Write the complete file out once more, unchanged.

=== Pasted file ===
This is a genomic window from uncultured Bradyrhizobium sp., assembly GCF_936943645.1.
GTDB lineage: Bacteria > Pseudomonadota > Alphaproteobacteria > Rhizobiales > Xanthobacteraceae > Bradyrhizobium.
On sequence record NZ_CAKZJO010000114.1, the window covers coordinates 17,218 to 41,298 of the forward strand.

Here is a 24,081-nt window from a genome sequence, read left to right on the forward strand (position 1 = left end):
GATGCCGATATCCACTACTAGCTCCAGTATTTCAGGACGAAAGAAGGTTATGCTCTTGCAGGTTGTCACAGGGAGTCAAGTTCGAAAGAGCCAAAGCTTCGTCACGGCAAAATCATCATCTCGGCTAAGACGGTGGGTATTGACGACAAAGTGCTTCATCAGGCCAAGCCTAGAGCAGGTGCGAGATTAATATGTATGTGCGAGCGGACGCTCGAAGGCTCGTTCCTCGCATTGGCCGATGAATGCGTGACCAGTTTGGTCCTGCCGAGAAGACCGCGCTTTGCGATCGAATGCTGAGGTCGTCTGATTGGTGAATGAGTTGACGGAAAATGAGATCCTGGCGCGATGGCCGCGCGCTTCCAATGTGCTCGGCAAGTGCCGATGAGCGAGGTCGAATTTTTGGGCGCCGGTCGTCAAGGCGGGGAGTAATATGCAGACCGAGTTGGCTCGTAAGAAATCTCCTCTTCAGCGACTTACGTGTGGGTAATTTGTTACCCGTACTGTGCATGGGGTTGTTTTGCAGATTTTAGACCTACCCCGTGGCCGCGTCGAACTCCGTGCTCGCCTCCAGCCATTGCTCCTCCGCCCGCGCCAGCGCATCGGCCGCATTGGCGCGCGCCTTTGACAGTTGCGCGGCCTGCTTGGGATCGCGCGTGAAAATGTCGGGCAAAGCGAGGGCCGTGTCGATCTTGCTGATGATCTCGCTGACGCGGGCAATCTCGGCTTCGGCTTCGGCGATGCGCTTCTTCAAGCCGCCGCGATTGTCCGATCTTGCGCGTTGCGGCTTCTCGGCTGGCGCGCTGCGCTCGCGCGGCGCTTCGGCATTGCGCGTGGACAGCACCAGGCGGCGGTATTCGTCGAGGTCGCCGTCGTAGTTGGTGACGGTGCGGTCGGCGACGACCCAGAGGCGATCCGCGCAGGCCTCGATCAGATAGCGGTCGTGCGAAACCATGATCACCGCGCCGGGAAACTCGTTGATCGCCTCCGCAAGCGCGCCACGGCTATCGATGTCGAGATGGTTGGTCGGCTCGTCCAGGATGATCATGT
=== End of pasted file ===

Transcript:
This is a genomic window from uncultured Bradyrhizobium sp., assembly GCF_936943645.1.
GTDB lineage: Bacteria > Pseudomonadota > Alphaproteobacteria > Rhizobiales > Xanthobacteraceae > Bradyrhizobium.
On sequence record NZ_CAKZJO010000114.1, the window covers coordinates 17,218 to 41,298 of the forward strand.

Here is a 24,081-nt window from a genome sequence, read left to right on the forward strand (position 1 = left end):
GATGCCGATATCCACTACTAGCTCCAGTATTTCAGGACGAAAGAAGGTTATGCTCTTGCAGGTTGTCACAGGGAGTCAAGTTCGAAAGAGCCAAAGCTTCGTCACGGCAAAATCATCATCTCGGCTAAGACGGTGGGTATTGACGACAAAGTGCTTCATCAGGCCAAGCCTAGAGCAGGTGCGAGATTAATATGTATGTGCGAGCGGACGCTCGAAGGCTCGTTCCTCGCATTGGCCGATGAATGCGTGACCAGTTTGGTCCTGCCGAGAAGACCGCGCTTTGCGATCGAATGCTGAGGTCGTCTGATTGGTGAATGAGTTGACGGAAAATGAGATCCTGGCGCGATGGCCGCGCGCTTCCAATGTGCTCGGCAAGTGCCGATGAGCGAGGTCGAATTTTTGGGCGCCGGTCGTCAAGGCGGGGAGTAATATGCAGACCGAGTTGGCTCGTAAGAAATCTCCTCTTCAGCGACTTACGTGTGGGTAATTTGTTACCCGTACTGTGCATGGGGTTGTTTTGCAGATTTTAGACCTACCCCGTGGCCGCGTCGAACTCCGTGCTCGCCTCCAGCCATTGCTCCTCCGCCCGCGCCAGCGCATCGGCCGCATTGGCGCGCGCCTTTGACAGTTGCGCGGCCTGCTTGGGATCGCGCGTGAAAATGTCGGGCAAAGCGAGGGCCGTGTCGATCTTGCTGATGATCTCGCTGACGCGGGCAATCTCGGCTTCGGCTTCGGCGATGCGCTTCTTCAAGCCGCCGCGATTGTCCGATCTTGCGCGTTGCGGCTTCTCGGCTGGCGCGCTGCGCTCGCGCGGCGCTTCGGCATTGCGCGTGGACAGCACCAGGCGGCGGTATTCGTCGAGGTCGCCGTCGTAGTTGGTGACGGTGCGGTCGGCGACGACCCAGAGGCGATCCGCGCAGGCCTCGATCAGATAGCGGTCGTGCGAAACCATGATCACCGCGCCGGGAAACTCGTTGATCGCCTCCGCAAGCGCGCCACGGCTATCGATGTCGAGATGGTTGGTCGGCTCGTCCAGGATGATCATGT